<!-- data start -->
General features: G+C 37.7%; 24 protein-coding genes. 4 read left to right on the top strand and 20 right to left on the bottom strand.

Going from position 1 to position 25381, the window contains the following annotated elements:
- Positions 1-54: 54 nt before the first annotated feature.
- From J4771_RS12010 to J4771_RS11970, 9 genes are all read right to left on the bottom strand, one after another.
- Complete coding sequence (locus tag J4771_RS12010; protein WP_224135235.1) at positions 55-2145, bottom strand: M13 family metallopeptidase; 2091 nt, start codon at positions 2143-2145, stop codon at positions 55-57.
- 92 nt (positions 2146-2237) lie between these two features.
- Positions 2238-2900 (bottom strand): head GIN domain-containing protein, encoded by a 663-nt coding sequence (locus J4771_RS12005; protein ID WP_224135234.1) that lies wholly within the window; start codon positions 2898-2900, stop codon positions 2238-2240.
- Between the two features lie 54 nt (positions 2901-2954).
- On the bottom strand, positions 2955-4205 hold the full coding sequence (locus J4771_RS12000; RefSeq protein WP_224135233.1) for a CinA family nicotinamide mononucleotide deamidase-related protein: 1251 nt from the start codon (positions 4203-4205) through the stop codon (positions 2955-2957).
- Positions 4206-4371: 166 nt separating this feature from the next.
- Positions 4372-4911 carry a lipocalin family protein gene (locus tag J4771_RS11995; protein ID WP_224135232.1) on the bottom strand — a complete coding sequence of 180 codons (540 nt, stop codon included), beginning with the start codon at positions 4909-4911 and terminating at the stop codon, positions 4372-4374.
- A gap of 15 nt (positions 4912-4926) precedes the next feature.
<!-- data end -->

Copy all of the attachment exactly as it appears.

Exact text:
General features: G+C 37.7%; 24 protein-coding genes. 4 read left to right on the top strand and 20 right to left on the bottom strand.

Going from position 1 to position 25381, the window contains the following annotated elements:
- Positions 1-54: 54 nt before the first annotated feature.
- From J4771_RS12010 to J4771_RS11970, 9 genes are all read right to left on the bottom strand, one after another.
- Complete coding sequence (locus tag J4771_RS12010; protein WP_224135235.1) at positions 55-2145, bottom strand: M13 family metallopeptidase; 2091 nt, start codon at positions 2143-2145, stop codon at positions 55-57.
- 92 nt (positions 2146-2237) lie between these two features.
- Positions 2238-2900 (bottom strand): head GIN domain-containing protein, encoded by a 663-nt coding sequence (locus J4771_RS12005; protein ID WP_224135234.1) that lies wholly within the window; start codon positions 2898-2900, stop codon positions 2238-2240.
- Between the two features lie 54 nt (positions 2901-2954).
- On the bottom strand, positions 2955-4205 hold the full coding sequence (locus J4771_RS12000; RefSeq protein WP_224135233.1) for a CinA family nicotinamide mononucleotide deamidase-related protein: 1251 nt from the start codon (positions 4203-4205) through the stop codon (positions 2955-2957).
- Positions 4206-4371: 166 nt separating this feature from the next.
- Positions 4372-4911 carry a lipocalin family protein gene (locus tag J4771_RS11995; protein ID WP_224135232.1) on the bottom strand — a complete coding sequence of 180 codons (540 nt, stop codon included), beginning with the start codon at positions 4909-4911 and terminating at the stop codon, positions 4372-4374.
- A gap of 15 nt (positions 4912-4926) precedes the next feature.